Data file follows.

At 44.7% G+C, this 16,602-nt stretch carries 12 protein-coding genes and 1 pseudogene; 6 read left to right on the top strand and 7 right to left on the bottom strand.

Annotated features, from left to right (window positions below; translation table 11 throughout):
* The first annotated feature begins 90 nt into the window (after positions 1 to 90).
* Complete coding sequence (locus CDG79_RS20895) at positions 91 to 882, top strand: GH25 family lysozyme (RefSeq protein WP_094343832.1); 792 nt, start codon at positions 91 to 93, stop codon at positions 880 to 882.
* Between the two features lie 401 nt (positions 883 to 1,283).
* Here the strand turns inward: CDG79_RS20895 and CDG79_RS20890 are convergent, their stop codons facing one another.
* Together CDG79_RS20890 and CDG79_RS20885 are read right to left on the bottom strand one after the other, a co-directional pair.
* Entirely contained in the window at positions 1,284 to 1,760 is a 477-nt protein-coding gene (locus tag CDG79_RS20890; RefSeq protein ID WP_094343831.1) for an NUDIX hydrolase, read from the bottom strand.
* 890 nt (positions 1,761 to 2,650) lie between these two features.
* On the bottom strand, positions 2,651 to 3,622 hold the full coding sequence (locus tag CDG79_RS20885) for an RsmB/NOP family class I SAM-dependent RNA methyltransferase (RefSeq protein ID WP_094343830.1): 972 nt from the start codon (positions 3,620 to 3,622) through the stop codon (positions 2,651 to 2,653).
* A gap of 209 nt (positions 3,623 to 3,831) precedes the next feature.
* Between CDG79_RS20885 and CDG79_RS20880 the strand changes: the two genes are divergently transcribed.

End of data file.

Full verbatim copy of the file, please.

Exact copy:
At 44.7% G+C, this 16,602-nt stretch carries 12 protein-coding genes and 1 pseudogene; 6 read left to right on the top strand and 7 right to left on the bottom strand.

Annotated features, from left to right (window positions below; translation table 11 throughout):
* The first annotated feature begins 90 nt into the window (after positions 1 to 90).
* Complete coding sequence (locus CDG79_RS20895) at positions 91 to 882, top strand: GH25 family lysozyme (RefSeq protein WP_094343832.1); 792 nt, start codon at positions 91 to 93, stop codon at positions 880 to 882.
* Between the two features lie 401 nt (positions 883 to 1,283).
* Here the strand turns inward: CDG79_RS20895 and CDG79_RS20890 are convergent, their stop codons facing one another.
* Together CDG79_RS20890 and CDG79_RS20885 are read right to left on the bottom strand one after the other, a co-directional pair.
* Entirely contained in the window at positions 1,284 to 1,760 is a 477-nt protein-coding gene (locus tag CDG79_RS20890; RefSeq protein ID WP_094343831.1) for an NUDIX hydrolase, read from the bottom strand.
* 890 nt (positions 1,761 to 2,650) lie between these two features.
* On the bottom strand, positions 2,651 to 3,622 hold the full coding sequence (locus tag CDG79_RS20885) for an RsmB/NOP family class I SAM-dependent RNA methyltransferase (RefSeq protein ID WP_094343830.1): 972 nt from the start codon (positions 3,620 to 3,622) through the stop codon (positions 2,651 to 2,653).
* A gap of 209 nt (positions 3,623 to 3,831) precedes the next feature.
* Between CDG79_RS20885 and CDG79_RS20880 the strand changes: the two genes are divergently transcribed.